Courtship of Philippine eagle pair captured on film
COTABATO CITY—Government wildlife conservationists documented last week the courtship of a pair of the national bird in the Cotabato province side of Mt. Apo, the country’s highest peak.
Shirley Uy, protected area superintendent of the Mt. Apo Natural Park, said the “stunning display of the aerial courtship” of two critically endangered Philippine eagles “was a breathtaking milestone” in the conservation effort of Mt. Apo and of the raptors.
“The courtship between the two eagles has raised the bar in the ongoing efforts to protect and save these raptors,” Uy said.
The natural pairing of the raptors in the wild boosted hopes of eventually increasing their population which is currently estimated at only 392 pairs.
Given the rare raptors’ dwindling population due to various environmental threats, Uy explained that the survival of their kind lies in their ability to produce more offspring.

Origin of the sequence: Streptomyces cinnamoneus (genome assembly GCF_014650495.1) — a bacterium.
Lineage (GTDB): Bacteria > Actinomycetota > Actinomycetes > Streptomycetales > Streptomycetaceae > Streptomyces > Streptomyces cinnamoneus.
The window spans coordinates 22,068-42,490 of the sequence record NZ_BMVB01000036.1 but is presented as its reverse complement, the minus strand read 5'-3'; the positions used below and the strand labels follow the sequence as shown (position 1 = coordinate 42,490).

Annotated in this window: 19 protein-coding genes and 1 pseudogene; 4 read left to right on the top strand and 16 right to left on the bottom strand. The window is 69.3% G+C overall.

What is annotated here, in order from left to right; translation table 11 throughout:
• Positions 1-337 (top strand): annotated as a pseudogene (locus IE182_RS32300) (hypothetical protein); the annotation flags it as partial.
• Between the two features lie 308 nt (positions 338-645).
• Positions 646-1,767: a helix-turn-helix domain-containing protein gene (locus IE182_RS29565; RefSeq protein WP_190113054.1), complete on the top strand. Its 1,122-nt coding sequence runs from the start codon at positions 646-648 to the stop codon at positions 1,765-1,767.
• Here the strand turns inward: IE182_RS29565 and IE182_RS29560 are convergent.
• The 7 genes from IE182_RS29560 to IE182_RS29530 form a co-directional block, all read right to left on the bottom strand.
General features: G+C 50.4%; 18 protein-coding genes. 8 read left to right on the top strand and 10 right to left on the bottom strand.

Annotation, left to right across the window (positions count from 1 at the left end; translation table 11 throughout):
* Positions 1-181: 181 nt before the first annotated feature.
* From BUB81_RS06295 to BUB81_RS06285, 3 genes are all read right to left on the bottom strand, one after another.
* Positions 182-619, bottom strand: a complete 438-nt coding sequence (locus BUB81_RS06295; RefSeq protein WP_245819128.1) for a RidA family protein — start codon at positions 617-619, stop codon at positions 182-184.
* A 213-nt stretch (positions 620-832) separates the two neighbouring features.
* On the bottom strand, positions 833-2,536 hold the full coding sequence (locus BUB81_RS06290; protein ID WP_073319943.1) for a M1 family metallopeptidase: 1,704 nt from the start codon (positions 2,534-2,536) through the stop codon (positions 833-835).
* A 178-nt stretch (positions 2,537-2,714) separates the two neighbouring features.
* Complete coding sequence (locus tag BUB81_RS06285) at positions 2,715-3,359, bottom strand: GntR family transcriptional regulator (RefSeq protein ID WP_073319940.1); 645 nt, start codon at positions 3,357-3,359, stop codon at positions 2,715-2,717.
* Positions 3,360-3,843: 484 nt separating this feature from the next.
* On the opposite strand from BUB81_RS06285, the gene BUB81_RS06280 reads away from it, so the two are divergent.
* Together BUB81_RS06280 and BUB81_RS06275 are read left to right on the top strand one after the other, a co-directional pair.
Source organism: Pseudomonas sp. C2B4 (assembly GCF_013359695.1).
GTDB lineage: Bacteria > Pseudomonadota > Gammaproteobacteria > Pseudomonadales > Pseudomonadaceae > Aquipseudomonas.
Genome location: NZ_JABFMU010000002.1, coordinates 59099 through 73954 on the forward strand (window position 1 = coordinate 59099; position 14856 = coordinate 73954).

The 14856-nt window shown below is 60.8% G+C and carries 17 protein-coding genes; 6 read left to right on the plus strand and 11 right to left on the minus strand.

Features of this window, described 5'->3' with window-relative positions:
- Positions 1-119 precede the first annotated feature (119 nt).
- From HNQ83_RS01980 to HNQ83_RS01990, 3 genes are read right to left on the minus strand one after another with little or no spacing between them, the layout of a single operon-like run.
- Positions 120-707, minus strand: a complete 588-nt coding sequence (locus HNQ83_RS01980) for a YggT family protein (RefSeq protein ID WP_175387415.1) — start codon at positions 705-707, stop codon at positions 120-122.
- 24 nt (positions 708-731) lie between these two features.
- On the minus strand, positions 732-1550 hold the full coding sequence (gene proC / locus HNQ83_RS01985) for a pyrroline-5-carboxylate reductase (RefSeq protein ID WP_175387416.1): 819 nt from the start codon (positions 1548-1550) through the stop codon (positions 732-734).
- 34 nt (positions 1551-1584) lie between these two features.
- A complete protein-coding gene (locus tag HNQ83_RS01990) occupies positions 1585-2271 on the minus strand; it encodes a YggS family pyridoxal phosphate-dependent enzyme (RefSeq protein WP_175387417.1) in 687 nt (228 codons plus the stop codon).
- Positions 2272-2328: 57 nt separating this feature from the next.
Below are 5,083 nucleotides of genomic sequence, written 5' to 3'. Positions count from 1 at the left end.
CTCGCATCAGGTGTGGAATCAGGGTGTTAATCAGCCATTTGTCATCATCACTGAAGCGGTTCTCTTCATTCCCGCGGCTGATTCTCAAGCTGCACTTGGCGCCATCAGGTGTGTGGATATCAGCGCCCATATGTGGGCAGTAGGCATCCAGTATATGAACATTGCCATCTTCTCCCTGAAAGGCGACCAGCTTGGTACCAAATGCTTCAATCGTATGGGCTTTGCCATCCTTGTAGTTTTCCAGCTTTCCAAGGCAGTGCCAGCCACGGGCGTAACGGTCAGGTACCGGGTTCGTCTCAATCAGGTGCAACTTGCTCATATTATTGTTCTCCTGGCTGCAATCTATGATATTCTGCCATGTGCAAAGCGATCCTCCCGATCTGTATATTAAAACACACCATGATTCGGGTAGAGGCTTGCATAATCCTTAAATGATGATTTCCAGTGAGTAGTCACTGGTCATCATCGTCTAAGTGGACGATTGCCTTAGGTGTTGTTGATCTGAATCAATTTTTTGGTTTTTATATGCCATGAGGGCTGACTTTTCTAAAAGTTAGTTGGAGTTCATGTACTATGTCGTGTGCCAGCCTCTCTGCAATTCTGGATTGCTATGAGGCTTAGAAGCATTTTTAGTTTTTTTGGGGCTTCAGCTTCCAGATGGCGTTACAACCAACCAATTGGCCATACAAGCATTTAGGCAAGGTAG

Uy led a Philippine eagle monitoring team sent to Mt. Apo from Nov. 6 to Nov. 11 to observe the activities of the raptors, the area being known as a host of several nesting sites.
On Nov. 7, the team, which included Arnold Allen Chin, Lucky Jay Naquines, Jayson Serrano and Rufino Iday Jr., were treated to the midair spectacle.
“The male and the female eagles performed aerobatics and locked their talons together as they soared high into the sky to begin their courtship,” Uy said.
She added that during the process, the pair also vocalized what seemed to be distinctive calls to communicate and strengthen their bond as a pair.
“As the courtship progresses, the pair engaged in intricate midair dances, spiraling dives, and impressive maneuvers that highlight their grace and power,” Uy recalled.
The period covering October to December, she said, is the eagles’ breeding season
In one instance, a presumed female raptor perched on a white lauan tree was observed feeding on a Philippine long-tailed macaque brought in by the male raptor, Uy said.
The existence of a breeding pair inside the Mt. Apo Natural Park demonstrates the value of the area as an eagle habitat and attests to the general health of the ecosystem there which gives apex predators like the Philippine eagle access to vital resources like suitable nesting sites and prey species, Uy explained. INQ